The Real Reason For Insurance Rate Hikes

Representing Orlando, Tampa, Miami and Nearby Areas of Florida

The so-called insurance crises, such as the medical malpractice crisis, have been blamed on continually rising premiums due to runaway jury verdicts and awards to the injured. But the American Medical Association (AMA) surveys of self-employed physicians from 1970 to 2000 indicate that insurance premiums rose until 1986, then declined until 1996, rose thereafter, but were lower in 2000 than in 1986. There is no evidence that links the rise in premiums to an increase in payment of medical malpractice claims.

There is, however, evidence that supports a link between investment results by the insurance companies and the premiums they charge their physician customers. A report of this comprehensive survey may be found at 25 Health Affairs 750 (2006).

For more information from this journal visit the website at http://www.healthaffairs.org/. Additional information may also be found at www.AMA-assn.org.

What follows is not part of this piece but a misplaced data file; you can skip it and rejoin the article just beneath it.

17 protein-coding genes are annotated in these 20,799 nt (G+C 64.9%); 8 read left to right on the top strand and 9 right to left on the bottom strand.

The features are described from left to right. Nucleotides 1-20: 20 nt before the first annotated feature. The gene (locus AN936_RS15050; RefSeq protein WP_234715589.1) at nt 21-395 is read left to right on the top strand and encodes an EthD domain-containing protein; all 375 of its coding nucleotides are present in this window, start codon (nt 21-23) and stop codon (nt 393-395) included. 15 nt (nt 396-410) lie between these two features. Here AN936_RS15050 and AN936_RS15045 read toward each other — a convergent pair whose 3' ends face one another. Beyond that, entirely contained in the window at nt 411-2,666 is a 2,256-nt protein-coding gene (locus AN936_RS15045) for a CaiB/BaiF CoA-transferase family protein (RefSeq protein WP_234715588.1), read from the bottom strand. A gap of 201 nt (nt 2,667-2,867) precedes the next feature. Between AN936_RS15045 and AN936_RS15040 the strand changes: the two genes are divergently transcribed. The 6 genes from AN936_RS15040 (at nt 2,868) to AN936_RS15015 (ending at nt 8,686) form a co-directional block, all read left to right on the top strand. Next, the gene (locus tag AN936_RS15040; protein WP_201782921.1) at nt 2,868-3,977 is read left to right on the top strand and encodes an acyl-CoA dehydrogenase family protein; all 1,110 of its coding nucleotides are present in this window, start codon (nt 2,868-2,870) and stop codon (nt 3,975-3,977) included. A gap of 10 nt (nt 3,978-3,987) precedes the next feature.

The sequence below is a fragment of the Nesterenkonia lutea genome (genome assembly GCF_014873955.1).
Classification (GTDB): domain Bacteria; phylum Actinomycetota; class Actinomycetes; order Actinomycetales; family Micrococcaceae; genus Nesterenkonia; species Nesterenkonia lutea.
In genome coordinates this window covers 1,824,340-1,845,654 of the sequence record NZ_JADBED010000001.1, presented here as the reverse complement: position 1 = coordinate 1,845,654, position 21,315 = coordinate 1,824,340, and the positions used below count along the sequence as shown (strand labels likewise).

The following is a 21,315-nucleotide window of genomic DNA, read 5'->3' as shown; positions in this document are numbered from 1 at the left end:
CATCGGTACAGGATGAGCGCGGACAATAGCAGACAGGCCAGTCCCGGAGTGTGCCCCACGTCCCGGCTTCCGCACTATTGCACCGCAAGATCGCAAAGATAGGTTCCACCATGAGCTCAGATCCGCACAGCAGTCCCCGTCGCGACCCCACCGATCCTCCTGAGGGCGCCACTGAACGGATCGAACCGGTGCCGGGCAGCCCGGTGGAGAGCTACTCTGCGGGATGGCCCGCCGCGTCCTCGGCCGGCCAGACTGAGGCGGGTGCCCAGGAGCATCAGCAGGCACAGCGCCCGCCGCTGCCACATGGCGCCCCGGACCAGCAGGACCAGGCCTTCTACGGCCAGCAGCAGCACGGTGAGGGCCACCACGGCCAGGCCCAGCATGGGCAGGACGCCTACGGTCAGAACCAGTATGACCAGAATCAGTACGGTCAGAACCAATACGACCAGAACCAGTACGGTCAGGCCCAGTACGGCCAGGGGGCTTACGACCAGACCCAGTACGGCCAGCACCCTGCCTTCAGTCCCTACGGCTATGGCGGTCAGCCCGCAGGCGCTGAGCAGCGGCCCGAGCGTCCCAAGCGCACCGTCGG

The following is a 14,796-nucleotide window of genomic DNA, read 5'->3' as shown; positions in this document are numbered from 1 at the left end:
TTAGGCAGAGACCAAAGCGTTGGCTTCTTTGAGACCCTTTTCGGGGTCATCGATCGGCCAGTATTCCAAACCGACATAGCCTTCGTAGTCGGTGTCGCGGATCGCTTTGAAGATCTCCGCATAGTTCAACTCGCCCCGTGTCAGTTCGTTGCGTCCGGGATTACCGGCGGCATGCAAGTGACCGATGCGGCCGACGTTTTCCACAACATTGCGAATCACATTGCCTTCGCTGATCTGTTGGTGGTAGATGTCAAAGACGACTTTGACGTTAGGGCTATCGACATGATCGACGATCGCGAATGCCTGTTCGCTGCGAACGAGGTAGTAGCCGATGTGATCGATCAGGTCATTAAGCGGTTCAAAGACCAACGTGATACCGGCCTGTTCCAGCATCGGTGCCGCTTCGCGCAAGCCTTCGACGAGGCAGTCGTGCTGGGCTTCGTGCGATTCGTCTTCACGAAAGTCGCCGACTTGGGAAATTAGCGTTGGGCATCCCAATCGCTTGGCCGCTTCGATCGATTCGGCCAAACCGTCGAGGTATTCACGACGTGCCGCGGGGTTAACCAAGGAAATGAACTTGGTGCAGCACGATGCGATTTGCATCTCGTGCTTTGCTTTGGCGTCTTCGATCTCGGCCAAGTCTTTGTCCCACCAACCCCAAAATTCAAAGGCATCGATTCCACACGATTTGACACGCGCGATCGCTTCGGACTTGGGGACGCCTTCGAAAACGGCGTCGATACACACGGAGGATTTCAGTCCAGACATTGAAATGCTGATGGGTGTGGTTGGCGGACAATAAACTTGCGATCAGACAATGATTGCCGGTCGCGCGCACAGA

The same must be true for automobile insurance rates, homeowners insurance rates, etc. Insurance companies increase their rates primarily to make up for investment losses. Not to make up for casualty losses that they predict before they ever set their premium price or sell a policy. After all, insurance companies are in the business of accurately calculating their worst potential losses, and they do this based on decades of industry and national statistics. Before they ever issue a policy, they know where to set the premium price to assure a profit. What they don’t know, is how their investments of those premium dollars are going to perform.
So don’t buy the insurance companies’ cries of “wolf!” that always translate into taking away more of your legal rights.

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